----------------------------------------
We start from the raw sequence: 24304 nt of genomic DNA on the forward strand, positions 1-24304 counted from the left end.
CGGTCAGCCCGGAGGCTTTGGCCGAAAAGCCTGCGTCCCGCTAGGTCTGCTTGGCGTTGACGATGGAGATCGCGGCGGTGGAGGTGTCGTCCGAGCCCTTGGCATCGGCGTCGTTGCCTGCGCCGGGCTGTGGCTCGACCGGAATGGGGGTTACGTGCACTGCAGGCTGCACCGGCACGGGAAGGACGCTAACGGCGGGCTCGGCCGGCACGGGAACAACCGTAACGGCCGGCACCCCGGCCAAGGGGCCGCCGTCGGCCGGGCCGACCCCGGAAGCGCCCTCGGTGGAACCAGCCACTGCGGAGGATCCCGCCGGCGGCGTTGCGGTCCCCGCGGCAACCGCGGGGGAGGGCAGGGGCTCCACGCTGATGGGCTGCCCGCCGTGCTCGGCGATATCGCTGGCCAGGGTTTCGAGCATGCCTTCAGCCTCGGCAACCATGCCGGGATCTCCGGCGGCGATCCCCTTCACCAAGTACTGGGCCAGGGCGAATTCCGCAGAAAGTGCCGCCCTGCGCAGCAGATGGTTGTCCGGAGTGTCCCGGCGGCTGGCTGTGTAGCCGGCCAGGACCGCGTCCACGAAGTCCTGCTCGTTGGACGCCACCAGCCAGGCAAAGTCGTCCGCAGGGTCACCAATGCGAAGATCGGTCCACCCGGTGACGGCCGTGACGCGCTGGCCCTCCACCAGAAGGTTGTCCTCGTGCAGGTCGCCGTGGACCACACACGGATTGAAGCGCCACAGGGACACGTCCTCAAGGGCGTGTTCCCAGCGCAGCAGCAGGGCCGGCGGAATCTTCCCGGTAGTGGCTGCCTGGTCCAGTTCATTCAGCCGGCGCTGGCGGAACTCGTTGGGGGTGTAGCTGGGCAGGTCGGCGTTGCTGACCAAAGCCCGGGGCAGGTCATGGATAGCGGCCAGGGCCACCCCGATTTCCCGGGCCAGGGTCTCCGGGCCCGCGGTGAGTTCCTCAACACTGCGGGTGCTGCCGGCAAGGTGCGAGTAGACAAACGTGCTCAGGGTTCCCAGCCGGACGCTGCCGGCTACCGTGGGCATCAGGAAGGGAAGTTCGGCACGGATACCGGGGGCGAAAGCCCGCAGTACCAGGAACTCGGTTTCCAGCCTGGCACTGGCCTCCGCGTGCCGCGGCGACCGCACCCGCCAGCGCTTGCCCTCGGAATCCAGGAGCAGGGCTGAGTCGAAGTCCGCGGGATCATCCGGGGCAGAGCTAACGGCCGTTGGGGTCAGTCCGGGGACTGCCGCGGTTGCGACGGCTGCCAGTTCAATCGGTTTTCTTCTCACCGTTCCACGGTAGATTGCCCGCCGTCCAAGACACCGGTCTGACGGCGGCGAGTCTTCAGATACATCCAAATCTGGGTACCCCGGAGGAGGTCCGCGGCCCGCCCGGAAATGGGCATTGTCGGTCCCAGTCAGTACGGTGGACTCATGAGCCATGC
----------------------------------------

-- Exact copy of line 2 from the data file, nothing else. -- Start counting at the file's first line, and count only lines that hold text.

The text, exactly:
CGGTCAGCCCGGAGGCTTTGGCCGAAAAGCCTGCGTCCCGCTAGGTCTGCTTGGCGTTGACGATGGAGATCGCGGCGGTGGAGGTGTCGTCCGAGCCCTTGGCATCGGCGTCGTTGCCTGCGCCGGGCTGTGGCTCGACCGGAATGGGGGTTACGTGCACTGCAGGCTGCACCGGCACGGGAAGGACGCTAACGGCGGGCTCGGCCGGCACGGGAACAACCGTAACGGCCGGCACCCCGGCCAAGGGGCCGCCGTCGGCCGGGCCGACCCCGGAAGCGCCCTCGGTGGAACCAGCCACTGCGGAGGATCCCGCCGGCGGCGTTGCGGTCCCCGCGGCAACCGCGGGGGAGGGCAGGGGCTCCACGCTGATGGGCTGCCCGCCGTGCTCGGCGATATCGCTGGCCAGGGTTTCGAGCATGCCTTCAGCCTCGGCAACCATGCCGGGATCTCCGGCGGCGATCCCCTTCACCAAGTACTGGGCCAGGGCGAATTCCGCAGAAAGTGCCGCCCTGCGCAGCAGATGGTTGTCCGGAGTGTCCCGGCGGCTGGCTGTGTAGCCGGCCAGGACCGCGTCCACGAAGTCCTGCTCGTTGGACGCCACCAGCCAGGCAAAGTCGTCCGCAGGGTCACCAATGCGAAGATCGGTCCACCCGGTGACGGCCGTGACGCGCTGGCCCTCCACCAGAAGGTTGTCCTCGTGCAGGTCGCCGTGGACCACACACGGATTGAAGCGCCACAGGGACACGTCCTCAAGGGCGTGTTCCCAGCGCAGCAGCAGGGCCGGCGGAATCTTCCCGGTAGTGGCTGCCTGGTCCAGTTCATTCAGCCGGCGCTGGCGGAACTCGTTGGGGGTGTAGCTGGGCAGGTCGGCGTTGCTGACCAAAGCCCGGGGCAGGTCATGGATAGCGGCCAGGGCCACCCCGATTTCCCGGGCCAGGGTCTCCGGGCCCGCGGTGAGTTCCTCAACACTGCGGGTGCTGCCGGCAAGGTGCGAGTAGACAAACGTGCTCAGGGTTCCCAGCCGGACGCTGCCGGCTACCGTGGGCATCAGGAAGGGAAGTTCGGCACGGATACCGGGGGCGAAAGCCCGCAGTACCAGGAACTCGGTTTCCAGCCTGGCACTGGCCTCCGCGTGCCGCGGCGACCGCACCCGCCAGCGCTTGCCCTCGGAATCCAGGAGCAGGGCTGAGTCGAAGTCCGCGGGATCATCCGGGGCAGAGCTAACGGCCGTTGGGGTCAGTCCGGGGACTGCCGCGGTTGCGACGGCTGCCAGTTCAATCGGTTTTCTTCTCACCGTTCCACGGTAGATTGCCCGCCGTCCAAGACACCGGTCTGACGGCGGCGAGTCTTCAGATACATCCAAATCTGGGTACCCCGGAGGAGGTCCGCGGCCCGCCCGGAAATGGGCATTGTCGGTCCCAGTCAGTACGGTGGACTCATGAGCCATGC